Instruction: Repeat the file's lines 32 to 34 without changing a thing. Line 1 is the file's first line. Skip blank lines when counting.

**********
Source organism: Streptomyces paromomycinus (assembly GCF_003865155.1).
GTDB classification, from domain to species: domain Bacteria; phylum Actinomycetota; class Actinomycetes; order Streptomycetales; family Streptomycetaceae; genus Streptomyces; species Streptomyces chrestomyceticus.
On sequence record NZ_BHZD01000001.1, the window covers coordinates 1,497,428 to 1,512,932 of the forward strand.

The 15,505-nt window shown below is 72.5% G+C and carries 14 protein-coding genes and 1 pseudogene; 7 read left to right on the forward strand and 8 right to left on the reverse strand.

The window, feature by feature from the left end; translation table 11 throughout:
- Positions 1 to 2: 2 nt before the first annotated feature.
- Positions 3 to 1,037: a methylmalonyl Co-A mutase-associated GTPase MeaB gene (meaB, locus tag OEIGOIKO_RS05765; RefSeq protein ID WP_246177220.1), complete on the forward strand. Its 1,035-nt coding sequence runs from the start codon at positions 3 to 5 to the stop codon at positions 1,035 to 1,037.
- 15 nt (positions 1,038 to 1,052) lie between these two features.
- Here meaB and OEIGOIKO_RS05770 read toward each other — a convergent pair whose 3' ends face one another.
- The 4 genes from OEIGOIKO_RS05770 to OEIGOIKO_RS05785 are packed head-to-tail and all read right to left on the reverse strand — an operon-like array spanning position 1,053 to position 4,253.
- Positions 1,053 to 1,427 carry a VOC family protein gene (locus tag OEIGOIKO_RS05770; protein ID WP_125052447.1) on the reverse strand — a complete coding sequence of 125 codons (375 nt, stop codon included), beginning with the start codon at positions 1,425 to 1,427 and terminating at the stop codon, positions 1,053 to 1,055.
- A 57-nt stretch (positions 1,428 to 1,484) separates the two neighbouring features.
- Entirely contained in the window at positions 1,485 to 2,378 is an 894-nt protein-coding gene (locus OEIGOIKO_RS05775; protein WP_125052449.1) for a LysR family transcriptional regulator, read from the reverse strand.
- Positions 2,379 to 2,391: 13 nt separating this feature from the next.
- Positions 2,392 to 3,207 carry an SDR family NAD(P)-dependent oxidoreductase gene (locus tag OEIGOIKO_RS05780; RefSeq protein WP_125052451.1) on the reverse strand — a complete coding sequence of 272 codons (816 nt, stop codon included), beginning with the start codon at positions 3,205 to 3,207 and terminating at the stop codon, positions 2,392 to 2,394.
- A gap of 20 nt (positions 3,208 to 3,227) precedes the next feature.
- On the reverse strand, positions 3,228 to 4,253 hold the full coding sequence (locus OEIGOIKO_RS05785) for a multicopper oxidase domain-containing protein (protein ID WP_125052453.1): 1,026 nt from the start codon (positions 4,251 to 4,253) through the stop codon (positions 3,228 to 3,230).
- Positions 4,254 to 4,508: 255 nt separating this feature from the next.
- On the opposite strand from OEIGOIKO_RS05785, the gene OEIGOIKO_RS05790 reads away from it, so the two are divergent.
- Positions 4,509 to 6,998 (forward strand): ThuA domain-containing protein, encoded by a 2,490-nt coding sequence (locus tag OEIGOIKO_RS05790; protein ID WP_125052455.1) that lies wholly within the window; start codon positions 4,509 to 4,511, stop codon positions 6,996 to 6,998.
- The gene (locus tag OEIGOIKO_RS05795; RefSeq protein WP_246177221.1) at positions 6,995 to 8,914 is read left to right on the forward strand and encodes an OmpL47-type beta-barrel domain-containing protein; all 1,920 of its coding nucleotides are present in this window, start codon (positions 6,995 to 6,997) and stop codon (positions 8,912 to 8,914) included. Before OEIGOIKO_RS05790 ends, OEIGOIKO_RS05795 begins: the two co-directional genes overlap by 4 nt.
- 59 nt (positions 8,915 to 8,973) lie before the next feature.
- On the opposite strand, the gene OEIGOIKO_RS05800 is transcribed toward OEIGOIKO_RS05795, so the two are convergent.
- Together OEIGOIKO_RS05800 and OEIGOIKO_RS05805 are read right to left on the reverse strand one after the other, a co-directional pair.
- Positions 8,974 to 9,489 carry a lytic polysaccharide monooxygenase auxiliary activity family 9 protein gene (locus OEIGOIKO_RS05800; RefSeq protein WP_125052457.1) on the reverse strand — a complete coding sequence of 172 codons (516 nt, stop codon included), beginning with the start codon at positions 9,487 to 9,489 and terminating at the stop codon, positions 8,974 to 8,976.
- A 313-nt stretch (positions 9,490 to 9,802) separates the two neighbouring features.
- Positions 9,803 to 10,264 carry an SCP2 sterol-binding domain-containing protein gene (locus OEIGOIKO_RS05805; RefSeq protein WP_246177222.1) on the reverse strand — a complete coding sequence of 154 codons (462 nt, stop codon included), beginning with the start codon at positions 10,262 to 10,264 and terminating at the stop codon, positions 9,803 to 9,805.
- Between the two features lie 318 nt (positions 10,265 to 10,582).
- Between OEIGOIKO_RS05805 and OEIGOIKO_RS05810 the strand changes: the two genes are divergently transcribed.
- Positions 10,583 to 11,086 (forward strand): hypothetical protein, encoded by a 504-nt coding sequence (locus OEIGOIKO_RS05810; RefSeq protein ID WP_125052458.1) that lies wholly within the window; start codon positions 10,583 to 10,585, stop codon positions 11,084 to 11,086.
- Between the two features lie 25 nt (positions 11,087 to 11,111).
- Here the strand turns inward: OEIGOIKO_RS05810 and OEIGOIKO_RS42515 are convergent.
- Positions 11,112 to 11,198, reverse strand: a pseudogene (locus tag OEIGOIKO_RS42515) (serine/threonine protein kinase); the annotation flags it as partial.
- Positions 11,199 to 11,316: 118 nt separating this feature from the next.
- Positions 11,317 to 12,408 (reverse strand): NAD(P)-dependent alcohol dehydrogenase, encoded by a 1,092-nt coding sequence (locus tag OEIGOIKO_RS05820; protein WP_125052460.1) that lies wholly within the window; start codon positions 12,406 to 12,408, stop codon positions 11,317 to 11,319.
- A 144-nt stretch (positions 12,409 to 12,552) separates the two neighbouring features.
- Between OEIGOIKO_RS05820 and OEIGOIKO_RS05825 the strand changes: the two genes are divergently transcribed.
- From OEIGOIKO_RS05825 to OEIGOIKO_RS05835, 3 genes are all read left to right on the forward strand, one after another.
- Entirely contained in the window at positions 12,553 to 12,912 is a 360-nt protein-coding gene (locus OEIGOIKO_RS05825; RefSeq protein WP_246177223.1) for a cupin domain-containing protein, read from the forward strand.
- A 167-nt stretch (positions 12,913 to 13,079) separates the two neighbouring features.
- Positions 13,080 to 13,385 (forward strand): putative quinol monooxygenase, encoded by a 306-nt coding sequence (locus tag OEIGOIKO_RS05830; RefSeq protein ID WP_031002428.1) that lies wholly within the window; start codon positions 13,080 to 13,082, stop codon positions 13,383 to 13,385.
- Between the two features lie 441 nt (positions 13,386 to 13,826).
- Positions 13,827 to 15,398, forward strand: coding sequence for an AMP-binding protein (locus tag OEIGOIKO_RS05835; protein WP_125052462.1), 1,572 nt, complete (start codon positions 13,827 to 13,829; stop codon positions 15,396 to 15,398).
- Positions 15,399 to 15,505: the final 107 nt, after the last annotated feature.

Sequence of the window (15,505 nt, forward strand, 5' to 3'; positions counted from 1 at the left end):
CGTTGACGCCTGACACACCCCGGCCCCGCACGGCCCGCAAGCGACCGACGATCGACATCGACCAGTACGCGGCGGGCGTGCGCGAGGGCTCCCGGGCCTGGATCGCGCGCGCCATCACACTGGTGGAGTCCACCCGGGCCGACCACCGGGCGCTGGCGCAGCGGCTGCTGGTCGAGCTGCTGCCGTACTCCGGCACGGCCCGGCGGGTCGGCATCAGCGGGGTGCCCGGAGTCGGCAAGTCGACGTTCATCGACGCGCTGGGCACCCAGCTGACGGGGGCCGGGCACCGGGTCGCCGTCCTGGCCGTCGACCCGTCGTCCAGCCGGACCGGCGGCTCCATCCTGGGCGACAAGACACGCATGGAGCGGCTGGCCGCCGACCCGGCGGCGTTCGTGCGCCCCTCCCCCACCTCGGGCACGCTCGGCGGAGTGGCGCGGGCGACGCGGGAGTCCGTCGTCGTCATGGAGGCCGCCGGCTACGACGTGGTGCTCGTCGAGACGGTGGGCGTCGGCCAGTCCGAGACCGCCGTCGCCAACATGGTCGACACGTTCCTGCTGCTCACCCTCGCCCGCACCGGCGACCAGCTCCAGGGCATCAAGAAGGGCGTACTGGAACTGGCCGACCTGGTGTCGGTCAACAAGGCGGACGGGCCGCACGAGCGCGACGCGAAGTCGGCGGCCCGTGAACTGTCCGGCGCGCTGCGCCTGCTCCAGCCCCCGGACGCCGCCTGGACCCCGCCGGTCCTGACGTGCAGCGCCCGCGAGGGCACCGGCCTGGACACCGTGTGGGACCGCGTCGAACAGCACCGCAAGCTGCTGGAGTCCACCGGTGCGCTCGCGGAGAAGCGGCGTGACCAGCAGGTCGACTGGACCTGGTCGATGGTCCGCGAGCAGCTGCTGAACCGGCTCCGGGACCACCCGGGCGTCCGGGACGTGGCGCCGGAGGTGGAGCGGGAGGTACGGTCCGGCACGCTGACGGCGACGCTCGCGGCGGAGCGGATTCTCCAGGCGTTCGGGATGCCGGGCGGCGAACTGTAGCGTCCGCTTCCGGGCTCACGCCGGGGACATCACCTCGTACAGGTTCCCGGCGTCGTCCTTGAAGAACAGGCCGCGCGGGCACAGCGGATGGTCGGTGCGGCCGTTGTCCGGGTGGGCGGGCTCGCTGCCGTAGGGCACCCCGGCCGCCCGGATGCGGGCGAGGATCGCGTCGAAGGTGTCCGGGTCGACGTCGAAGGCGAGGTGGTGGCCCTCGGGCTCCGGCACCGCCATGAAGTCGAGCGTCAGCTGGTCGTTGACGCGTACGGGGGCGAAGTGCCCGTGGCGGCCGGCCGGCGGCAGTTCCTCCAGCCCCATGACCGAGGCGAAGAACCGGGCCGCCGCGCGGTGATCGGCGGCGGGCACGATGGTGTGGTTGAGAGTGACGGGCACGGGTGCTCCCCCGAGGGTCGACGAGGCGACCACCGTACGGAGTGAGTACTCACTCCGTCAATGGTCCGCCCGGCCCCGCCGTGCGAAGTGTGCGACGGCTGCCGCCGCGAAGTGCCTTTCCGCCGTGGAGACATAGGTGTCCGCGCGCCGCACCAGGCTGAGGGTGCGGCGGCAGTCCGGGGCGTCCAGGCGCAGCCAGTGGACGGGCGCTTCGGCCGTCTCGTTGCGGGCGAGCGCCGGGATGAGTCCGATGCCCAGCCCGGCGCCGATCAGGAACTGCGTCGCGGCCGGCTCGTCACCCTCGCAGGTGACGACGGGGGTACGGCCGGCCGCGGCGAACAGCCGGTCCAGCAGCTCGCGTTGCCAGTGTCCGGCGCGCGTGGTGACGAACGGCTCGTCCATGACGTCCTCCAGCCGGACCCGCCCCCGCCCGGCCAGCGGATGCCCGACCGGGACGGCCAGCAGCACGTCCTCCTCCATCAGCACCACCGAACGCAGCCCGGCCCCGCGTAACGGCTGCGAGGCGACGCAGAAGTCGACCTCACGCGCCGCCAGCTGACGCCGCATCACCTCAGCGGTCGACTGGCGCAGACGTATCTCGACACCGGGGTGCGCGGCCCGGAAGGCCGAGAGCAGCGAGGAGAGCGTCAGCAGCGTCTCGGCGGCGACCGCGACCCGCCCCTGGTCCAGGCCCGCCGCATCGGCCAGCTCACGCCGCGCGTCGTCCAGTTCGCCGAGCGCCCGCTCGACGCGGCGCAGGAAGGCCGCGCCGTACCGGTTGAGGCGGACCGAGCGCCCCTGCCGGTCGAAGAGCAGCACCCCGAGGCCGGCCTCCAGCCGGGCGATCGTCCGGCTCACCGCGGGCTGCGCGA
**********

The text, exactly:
- Here the strand turns inward: OEIGOIKO_RS05810 and OEIGOIKO_RS42515 are convergent.
- Positions 11,112 to 11,198, reverse strand: a pseudogene (locus tag OEIGOIKO_RS42515) (serine/threonine protein kinase); the annotation flags it as partial.
- Positions 11,199 to 11,316: 118 nt separating this feature from the next.